Losing the HP Way

Two years after Carly Fiorina pulled off a transforming merger, Hewlett-Packard looks huge, frail and confused.

In a job that requires being tough and even ruthless, also being one of the most charming bosses in your industry does not hurt. Carly Fiorina, the chief executive of Hewlett-Packard (HP), has that advantage. Attractive, stylish, a good conversational partner on topics ranging far beyond technology — she was a medievalist at college — Ms Fiorina stands out in the geeky, male world of computing. With so much yin to dazzle and distract, her aggressive yang instincts pack that much more force. Thus, in 2002, she pulled off one of the most controversial mergers ever, of HP and Compaq, over the bitter opposition of Walter Hewlett, a son of one of HP’s founders, and despite a cliff-hanging 49% of HP’s shareholders voting against it.

Her problem ever since has been to justify the beast she thereby created. HP’s shares are worth less today than on the day before the merger was announced or on the day it closed. A consensus has emerged in the industry that the new HP, the tech industry’s most sprawling conglomerate, has lost its focus and is being squeezed between two formidable rivals with much clearer business models, Dell and IBM. Where Dell stands for cheap, simple boxes in an industry that is commoditising, and IBM stands for patching together lots of fiddly subsystems in an industry that remains ridiculously complex, HP seems a lukewarm compromise.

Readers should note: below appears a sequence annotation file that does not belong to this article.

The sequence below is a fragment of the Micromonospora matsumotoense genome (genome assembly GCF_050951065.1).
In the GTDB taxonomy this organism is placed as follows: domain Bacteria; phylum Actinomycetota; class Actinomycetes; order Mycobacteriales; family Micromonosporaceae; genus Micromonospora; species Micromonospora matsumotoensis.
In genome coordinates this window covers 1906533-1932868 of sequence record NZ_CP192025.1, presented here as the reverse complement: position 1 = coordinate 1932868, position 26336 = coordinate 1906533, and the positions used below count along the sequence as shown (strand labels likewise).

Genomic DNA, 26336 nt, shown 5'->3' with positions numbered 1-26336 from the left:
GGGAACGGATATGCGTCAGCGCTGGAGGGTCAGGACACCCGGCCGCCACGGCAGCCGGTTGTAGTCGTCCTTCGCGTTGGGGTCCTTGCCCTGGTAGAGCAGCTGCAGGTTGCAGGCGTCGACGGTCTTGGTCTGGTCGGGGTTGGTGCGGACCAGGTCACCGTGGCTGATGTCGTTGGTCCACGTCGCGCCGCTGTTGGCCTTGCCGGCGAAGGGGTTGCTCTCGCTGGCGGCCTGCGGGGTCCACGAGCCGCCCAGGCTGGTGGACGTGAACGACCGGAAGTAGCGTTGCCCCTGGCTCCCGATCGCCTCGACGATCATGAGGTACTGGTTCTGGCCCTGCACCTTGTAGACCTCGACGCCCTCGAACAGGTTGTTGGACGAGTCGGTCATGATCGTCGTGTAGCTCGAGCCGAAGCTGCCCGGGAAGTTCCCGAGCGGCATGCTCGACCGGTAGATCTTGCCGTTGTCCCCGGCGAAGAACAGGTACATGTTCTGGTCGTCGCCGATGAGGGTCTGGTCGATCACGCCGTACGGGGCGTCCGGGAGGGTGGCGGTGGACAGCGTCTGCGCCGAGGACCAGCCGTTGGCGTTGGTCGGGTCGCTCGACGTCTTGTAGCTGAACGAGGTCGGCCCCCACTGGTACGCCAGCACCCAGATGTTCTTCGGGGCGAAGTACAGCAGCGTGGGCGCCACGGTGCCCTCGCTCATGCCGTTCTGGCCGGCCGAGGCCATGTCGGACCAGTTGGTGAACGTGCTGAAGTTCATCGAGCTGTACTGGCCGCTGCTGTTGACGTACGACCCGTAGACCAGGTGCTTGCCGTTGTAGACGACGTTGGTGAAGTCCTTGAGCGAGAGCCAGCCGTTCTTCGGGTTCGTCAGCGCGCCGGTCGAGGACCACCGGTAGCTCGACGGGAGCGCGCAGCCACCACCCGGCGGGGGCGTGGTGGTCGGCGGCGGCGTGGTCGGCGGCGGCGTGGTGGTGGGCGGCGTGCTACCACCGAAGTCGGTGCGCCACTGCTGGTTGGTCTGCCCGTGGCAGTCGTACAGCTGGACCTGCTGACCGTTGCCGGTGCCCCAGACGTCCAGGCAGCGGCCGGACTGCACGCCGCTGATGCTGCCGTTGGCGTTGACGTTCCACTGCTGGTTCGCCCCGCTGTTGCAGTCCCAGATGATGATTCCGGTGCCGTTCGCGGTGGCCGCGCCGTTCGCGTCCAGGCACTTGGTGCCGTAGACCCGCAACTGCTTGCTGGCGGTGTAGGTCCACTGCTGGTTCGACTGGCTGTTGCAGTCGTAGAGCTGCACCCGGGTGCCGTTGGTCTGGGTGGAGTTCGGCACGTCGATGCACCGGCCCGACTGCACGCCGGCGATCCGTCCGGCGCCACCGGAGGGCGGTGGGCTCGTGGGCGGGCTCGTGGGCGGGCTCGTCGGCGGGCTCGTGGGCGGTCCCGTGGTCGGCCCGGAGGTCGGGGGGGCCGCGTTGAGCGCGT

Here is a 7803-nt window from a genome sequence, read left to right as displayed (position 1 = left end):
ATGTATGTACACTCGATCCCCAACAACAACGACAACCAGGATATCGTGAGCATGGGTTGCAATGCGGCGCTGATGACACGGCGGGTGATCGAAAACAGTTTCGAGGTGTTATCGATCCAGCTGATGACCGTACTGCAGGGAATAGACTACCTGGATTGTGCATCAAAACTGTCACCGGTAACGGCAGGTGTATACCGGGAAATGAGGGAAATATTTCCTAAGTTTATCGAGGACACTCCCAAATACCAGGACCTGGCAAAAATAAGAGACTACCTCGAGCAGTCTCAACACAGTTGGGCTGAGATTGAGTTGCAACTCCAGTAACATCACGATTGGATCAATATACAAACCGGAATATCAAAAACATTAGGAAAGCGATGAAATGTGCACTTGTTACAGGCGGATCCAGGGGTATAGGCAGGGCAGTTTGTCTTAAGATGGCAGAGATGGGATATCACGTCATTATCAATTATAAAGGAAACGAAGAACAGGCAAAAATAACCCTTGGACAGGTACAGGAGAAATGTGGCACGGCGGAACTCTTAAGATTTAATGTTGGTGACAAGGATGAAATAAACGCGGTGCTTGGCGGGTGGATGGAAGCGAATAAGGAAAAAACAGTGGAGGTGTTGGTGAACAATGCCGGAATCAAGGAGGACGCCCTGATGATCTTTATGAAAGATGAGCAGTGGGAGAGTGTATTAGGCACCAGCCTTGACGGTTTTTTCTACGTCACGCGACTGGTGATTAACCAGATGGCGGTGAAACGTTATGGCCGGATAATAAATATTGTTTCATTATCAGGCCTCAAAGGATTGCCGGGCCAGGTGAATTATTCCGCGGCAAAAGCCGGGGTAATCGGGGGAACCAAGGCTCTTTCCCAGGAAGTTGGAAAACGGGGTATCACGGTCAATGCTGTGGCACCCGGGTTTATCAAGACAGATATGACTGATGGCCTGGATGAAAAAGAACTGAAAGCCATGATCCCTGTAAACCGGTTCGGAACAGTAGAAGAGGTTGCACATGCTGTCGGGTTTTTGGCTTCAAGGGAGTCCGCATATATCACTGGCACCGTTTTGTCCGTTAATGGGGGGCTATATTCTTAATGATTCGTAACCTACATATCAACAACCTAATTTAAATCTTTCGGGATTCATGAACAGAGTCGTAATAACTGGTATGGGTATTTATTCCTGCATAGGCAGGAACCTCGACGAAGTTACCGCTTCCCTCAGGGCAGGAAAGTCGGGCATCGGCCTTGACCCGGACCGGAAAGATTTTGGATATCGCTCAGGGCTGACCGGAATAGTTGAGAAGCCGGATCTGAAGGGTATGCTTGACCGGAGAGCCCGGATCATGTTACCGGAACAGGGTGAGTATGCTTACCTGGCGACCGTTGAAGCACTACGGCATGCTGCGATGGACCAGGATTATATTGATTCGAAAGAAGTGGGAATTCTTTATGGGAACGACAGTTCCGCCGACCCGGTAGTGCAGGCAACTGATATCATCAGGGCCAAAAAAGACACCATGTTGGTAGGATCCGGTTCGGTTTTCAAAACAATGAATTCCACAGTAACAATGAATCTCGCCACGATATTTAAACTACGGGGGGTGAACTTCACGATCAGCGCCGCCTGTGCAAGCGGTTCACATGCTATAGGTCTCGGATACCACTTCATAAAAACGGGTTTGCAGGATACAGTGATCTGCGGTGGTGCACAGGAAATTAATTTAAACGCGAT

As if to prove that thesis, HP announced on August 12th that its profit for the latest quarter, at $846m, was less than a year earlier and far below what Wall Street had been expecting. On the same day, Dell said that its quarterly profit was up by 29%, while IBM, which had already announced a 17% increase in quarterly profit, added that it would hire 18,800 people this year.

Stuck in the Middle with Carly

Ms Fiorina reacted by giving another glimpse of her tough side, firing three top executives on the spot, and stubbornly sticking with her strategy. For two years, she has, time and again, been intoning the same script. HP is far from “stuck” between Dell and IBM, she asserts. Instead, Dell, famous for its supply chain rather than its patents, represents “low tech and low cost”, while IBM, best known for its armies of technology consultants, peddles “high tech and high cost”, which leaves only HP to offer “high tech and low cost” and therefore “the best customer experience”. Yet the pressure is starting to show. In a recent speech, Ms Fiorina started 11 sentences with an irritable “Frankly,…”.

Her problem, in a nutshell, is that HP is trying to be all things to all kinds of customers, and is leaving more and more of them plain confused. HP dominates in the market for printers, both laser and inkjet, and both for consumers and companies. It is also strong in handheld computers and some other consumer electronics items, such as digital cameras. In desktop personal computers and notebooks, HP runs neck-and-neck with Dell as the world’s biggest supplier.


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